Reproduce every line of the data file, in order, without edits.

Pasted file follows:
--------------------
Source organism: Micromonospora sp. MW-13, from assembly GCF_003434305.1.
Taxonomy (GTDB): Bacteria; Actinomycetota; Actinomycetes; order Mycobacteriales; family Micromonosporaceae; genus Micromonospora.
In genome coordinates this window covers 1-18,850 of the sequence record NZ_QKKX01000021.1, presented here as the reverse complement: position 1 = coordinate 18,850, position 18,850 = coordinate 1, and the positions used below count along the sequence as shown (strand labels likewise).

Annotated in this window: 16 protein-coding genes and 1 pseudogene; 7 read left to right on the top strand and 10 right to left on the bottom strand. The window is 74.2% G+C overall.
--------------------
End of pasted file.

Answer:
Source organism: Micromonospora sp. MW-13, from assembly GCF_003434305.1.
Taxonomy (GTDB): Bacteria; Actinomycetota; Actinomycetes; order Mycobacteriales; family Micromonosporaceae; genus Micromonospora.
In genome coordinates this window covers 1-18,850 of the sequence record NZ_QKKX01000021.1, presented here as the reverse complement: position 1 = coordinate 18,850, position 18,850 = coordinate 1, and the positions used below count along the sequence as shown (strand labels likewise).

Annotated in this window: 16 protein-coding genes and 1 pseudogene; 7 read left to right on the top strand and 10 right to left on the bottom strand. The window is 74.2% G+C overall.